U.S. and China Talk for First Time in Over a Year

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Secretary of Defence Lloyd Austin | Image by Michael A. McCoy / PoolREUTERS

On Wednesday, U.S. Defense Secretary Lloyd Austin spoke with Chinese Minister of National Defense General Wei Fenghe. This is the first call between the two officials since Biden’s inauguration more than a year ago. According to U.S. News, John Kirby, a Pentagon spokesperson, stated that the call was to discuss the war in Ukraine and other security issues.

Relations between the U.S. and China have been strained for some time now. The two superpowers disagree about human rights, China’s desire to reunite with Taiwan, and China’s military activity in the South China Sea.

According to U.S. News, “Despite the tensions and heated rhetoric, U.S. military officials have long sought to have open lines of communication with their Chinese counterparts to be able to mitigate potential flare-ups or deal with any accidents.”

Austin has attempted to make communication efforts with his Chinese counterparts but was unsuccessful until Wednesday’s call.

Austin’s primary goal was to emphasize that Beijing does not need to aid Russia in its attack on Ukraine.

According to Bloomberg, a Chinese statement confirmed the call and stated that Wei urged the U.S. to refrain from aligning the Ukrainian crisis with China’s desire to unite with Taiwan. He also urged the U.S. to stop military provocations in the South China Sea.

In November of 2021, the U.S. Department of State issued a statement saying that the U.S. stands with the Philippines and will hold China accountable for actions that go against the decision made by the Arbitral Tribunal on July 12, 2016. The decision restricted China from claiming a portion of the South China Sea as their own.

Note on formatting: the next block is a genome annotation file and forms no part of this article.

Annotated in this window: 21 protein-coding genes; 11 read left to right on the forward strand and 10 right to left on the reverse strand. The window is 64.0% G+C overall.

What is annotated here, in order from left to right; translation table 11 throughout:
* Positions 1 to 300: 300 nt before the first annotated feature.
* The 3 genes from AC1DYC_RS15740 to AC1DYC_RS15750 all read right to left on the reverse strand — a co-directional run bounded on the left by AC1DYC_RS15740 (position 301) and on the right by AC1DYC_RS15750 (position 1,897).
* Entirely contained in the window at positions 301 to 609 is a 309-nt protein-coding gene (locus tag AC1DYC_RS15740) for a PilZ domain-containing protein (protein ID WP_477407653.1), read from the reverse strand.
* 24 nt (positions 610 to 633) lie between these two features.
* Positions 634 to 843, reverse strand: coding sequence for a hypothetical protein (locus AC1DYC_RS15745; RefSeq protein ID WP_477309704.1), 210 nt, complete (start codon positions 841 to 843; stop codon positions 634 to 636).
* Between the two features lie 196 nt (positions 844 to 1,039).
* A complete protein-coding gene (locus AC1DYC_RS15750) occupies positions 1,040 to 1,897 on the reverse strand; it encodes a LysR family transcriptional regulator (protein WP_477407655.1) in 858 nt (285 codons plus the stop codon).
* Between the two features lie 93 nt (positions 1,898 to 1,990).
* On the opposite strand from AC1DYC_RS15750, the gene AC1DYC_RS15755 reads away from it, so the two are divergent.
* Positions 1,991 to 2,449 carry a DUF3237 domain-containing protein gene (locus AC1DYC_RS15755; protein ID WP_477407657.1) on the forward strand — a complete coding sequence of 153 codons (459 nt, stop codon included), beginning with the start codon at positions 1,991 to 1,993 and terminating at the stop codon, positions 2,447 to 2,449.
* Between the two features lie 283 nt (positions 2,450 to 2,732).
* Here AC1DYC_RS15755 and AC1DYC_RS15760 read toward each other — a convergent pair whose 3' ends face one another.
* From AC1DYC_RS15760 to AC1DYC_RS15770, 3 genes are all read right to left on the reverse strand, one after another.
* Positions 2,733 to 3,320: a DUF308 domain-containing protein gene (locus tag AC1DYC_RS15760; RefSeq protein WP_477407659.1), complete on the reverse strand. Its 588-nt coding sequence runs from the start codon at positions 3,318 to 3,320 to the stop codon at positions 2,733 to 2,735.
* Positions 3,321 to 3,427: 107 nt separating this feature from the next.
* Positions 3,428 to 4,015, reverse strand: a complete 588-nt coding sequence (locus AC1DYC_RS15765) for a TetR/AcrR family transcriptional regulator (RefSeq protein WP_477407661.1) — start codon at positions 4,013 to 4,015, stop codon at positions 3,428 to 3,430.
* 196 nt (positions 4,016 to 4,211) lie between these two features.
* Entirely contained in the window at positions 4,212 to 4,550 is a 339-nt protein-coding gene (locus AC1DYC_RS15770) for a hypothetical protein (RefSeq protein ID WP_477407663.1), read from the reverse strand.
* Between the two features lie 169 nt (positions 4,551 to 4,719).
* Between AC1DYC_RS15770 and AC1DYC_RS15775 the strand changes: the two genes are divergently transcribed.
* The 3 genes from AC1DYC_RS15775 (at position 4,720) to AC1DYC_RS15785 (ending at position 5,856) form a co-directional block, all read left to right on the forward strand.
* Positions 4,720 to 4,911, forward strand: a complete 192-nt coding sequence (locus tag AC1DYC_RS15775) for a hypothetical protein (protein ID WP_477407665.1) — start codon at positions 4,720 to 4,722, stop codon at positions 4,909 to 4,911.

China reiterated that Russia’s actions toward Ukraine are not comparable to Beijing’s efforts to reunify Taiwan. According to the U.S. News, Wei told Austin that “Taiwan was a part of China and no one could change that.” Wei continued, “If the Taiwan issue were not handled properly, it would have a damaging impact on Sino-U.S. relations.”

The United States has no formal ties to Taiwan but is a primary supporter and arms supplier. The Taiwanese island is self-governed, and the Biden administration has boasted its rock-solid commitment to Taiwan.

As the war in Ukraine continues, the U.S. has made efforts to gain assurance that China will not align with Russia’s efforts. President Xi Jinping has not joined other nations as they impose sanctions on Russia but has spoken on territorial integrity and the principles of sovereignty.

China is decidedly strengthening its ties with Russia, according to Bloomberg. Vice Foreign Minister Le Yucheng desires for Russia and China to deepen their ties in various fields. The statement was made Monday in Beijing after meeting with Russian envoy Andrey Ivanovich Denisov, according to a Chinese Foreign Ministry statement.

Yucheng noted that the nations saw a nearly 30% jump in trade between them in the first 3 months of 2022. Yucheng stated that such growth demonstrated “the great resilience and internal dynamism of bilateral cooperation.”

Since the invasion of Ukraine, exports from China to Russia took a dive, hitting their lowest level since mid-2020, according to data released last week.

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